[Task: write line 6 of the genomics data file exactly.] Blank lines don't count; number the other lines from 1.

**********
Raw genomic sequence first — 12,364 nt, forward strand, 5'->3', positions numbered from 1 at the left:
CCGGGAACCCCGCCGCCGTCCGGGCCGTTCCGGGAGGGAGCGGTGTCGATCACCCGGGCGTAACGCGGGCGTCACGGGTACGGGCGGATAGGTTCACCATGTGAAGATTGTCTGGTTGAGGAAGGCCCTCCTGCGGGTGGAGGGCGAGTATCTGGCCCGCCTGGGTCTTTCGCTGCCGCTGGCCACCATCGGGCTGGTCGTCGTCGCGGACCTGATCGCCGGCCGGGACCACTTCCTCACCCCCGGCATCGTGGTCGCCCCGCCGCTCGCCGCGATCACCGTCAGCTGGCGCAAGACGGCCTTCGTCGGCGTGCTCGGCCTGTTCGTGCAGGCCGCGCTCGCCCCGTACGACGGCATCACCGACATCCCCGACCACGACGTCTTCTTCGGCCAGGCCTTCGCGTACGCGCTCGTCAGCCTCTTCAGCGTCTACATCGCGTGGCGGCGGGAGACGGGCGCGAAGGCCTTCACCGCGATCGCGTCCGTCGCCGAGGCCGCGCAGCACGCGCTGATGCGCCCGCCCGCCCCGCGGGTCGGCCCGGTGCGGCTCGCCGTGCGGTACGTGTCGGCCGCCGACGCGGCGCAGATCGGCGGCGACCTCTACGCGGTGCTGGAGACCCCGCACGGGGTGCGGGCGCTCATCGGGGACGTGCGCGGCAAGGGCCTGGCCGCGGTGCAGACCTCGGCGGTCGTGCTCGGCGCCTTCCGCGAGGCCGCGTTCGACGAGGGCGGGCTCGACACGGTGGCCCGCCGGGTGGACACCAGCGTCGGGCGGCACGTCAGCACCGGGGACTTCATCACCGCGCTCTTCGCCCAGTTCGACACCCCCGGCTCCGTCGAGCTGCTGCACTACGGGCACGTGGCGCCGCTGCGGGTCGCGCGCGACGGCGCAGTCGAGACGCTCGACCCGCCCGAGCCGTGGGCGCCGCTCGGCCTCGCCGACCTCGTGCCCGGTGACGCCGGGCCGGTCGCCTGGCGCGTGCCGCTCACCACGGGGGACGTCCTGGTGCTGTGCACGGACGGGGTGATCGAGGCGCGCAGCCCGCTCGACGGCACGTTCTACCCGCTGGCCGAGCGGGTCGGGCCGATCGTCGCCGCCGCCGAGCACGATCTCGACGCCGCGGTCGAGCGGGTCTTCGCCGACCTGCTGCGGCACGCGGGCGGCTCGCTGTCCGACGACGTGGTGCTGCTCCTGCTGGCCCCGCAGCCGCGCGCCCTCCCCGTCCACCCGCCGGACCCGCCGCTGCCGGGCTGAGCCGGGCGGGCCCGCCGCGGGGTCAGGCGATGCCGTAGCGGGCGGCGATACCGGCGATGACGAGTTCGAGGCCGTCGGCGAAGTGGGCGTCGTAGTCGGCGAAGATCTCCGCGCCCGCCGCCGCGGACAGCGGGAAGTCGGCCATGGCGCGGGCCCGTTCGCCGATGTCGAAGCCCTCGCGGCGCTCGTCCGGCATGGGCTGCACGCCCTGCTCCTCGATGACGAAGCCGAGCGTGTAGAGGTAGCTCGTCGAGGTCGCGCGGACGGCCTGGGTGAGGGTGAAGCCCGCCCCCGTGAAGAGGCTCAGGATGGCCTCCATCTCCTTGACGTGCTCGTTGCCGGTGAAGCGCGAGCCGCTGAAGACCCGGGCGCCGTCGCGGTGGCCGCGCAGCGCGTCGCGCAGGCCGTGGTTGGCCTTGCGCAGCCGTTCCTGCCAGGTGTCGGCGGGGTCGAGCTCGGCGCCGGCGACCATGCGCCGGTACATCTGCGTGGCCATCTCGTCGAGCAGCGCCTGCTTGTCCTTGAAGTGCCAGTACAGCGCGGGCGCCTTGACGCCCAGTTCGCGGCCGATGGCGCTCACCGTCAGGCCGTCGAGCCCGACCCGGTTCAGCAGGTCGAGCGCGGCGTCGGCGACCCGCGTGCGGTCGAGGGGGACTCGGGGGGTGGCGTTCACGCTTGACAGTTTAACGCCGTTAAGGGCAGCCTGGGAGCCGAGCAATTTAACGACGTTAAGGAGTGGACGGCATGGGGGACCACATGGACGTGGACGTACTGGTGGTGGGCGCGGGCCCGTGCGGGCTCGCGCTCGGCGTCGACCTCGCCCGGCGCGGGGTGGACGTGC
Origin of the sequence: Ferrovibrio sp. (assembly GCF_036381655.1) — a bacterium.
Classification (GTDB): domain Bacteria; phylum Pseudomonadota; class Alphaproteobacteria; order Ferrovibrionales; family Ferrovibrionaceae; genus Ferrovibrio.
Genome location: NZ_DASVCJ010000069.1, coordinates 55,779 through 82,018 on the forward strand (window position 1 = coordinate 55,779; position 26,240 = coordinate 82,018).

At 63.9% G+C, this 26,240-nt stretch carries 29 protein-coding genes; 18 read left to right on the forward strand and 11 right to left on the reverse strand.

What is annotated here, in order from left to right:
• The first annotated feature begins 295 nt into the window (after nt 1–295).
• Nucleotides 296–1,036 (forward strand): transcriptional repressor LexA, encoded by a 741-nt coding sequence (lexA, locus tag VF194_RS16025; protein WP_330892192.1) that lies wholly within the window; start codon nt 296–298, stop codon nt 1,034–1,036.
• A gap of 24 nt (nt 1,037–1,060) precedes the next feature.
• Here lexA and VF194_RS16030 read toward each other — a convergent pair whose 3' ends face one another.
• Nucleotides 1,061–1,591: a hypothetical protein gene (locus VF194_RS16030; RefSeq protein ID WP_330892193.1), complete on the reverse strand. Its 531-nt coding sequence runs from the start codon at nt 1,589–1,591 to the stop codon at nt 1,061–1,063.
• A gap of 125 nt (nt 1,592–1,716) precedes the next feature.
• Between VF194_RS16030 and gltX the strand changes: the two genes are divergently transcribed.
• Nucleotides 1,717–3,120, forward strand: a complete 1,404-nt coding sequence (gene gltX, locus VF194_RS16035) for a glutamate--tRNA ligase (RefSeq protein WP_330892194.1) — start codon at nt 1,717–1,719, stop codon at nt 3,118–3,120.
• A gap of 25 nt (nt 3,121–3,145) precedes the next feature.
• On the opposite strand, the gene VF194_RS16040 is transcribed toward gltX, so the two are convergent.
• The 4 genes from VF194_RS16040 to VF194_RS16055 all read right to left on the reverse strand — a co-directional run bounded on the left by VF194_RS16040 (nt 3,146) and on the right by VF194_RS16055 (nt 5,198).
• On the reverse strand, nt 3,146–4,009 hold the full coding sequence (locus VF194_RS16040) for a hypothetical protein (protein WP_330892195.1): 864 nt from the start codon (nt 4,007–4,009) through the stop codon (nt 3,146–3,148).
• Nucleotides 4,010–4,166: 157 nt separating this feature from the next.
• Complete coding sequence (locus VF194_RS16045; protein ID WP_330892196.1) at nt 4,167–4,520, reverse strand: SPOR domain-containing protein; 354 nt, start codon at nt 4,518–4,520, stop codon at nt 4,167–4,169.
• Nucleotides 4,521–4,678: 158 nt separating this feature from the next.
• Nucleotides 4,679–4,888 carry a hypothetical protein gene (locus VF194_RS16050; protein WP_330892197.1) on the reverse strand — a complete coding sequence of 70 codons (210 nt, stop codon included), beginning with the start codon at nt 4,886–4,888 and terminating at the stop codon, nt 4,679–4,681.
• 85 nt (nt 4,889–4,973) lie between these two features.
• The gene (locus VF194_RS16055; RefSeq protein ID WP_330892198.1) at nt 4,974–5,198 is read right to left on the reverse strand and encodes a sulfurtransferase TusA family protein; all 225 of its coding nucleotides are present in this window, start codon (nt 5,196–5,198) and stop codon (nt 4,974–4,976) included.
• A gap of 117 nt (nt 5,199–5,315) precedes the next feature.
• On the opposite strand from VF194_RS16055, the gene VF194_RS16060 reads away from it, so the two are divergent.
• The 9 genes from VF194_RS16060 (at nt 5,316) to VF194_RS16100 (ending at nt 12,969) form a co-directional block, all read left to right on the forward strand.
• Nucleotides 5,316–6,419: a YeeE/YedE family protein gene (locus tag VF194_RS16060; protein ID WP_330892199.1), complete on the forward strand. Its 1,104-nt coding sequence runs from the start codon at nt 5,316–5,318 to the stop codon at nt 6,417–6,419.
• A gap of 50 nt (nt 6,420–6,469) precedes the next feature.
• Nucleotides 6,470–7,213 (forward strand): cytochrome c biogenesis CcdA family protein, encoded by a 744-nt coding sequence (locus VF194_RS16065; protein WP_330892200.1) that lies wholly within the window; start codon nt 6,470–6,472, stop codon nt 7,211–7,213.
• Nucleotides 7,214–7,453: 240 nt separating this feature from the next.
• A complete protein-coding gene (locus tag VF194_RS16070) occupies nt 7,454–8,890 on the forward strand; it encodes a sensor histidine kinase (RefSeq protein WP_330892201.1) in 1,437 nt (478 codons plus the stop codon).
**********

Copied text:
At 63.9% G+C, this 26,240-nt stretch carries 29 protein-coding genes; 18 read left to right on the forward strand and 11 right to left on the reverse strand.